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Greipel: the gentleman sprinter of his generation

By:
Stephen Farrand
Published:
February 19, 2014, 23:10 GMT,
Updated:
February 19, 2014, 23:12 GMT
Edition:
First Edition Cycling News, Thursday, February 20, 2014
Race:
Tour of Oman
Andre Greipel in the bunch

Andre Greipel in the bunch

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German accepts defeat on day two in Oman

Andre Greipel carefully checked his bike after reaching his Lotto Belisol team car following stage two of the Tour of Oman. The German national champion had won the opening stage and pulled on the first red race leader's jersey. But 24 hours later, the sprinter's wheel had turned the other way and he finished a disappointed 25th.

Greipel asked the team mechanic to check his front chain ring, revealing he had dropped his chain in the final part of the race and so had lost any chance of success in the sprint. He suggested that the problem could have been caused by hitting a pot hole in the road. Whatever the reason, Greipel missed out on the sprint and lost the race leader's red jersey to Leigh Howard (Orica-GreenEdge).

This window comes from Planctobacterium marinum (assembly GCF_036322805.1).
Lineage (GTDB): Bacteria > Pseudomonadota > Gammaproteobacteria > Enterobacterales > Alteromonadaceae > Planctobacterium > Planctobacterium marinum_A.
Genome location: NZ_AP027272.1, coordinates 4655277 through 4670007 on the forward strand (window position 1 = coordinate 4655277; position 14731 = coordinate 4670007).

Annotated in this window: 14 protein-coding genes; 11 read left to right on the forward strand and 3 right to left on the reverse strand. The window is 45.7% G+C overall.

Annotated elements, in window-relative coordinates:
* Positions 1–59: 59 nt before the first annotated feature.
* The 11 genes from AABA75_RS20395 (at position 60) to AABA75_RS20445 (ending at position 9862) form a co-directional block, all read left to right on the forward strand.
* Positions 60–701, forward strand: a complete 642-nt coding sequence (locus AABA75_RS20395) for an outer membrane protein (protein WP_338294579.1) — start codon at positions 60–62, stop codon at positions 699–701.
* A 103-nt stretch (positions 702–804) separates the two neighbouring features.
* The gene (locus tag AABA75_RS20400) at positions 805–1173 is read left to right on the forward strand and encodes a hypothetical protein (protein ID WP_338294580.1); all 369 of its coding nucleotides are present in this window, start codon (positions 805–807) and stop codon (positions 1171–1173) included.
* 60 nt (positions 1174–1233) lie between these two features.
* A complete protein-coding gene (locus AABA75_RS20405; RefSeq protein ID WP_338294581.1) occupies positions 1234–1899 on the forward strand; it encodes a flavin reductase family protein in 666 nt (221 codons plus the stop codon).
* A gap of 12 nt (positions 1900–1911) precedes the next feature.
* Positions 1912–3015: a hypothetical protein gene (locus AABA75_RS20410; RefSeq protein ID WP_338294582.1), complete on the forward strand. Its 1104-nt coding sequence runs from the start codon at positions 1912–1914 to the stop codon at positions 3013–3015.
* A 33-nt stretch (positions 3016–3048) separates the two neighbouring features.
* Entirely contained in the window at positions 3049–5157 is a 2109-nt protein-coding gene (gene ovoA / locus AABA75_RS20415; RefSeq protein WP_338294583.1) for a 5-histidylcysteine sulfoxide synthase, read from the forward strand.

He was clearly not happy but brushed off major disappointment.

"What can you do? That's racing. You either have the right luck, the right moment to win, or you don't," he said, using simple sprinter's philosophy.

"It was a bit of a mess with the block headwind. There were riders everywhere and there was nowhere for me to go after I had my problem."

Before the stage Greipel made a special effort to offer his condolences to the riders of the IAM Cycling team following the death of Kristof Goddaert. He stood just behind the IAM Cycling riders during the minute's silence before the start of the stage.

"He was a nice guy but we have to keep on going, even if it's hard…" he told Cyclingnews, summing up many people's thoughts at the Tour of Oman.

He later tweeted: "@Lotto_Belisol boys gave the best on a day when the head was not feeling like racing. We win and lose together. Congrats @Kristoff87."

It was yet another example why Greipel, despite his nickname of the Gorilla, is arguably the gentleman sprinter of his generation.

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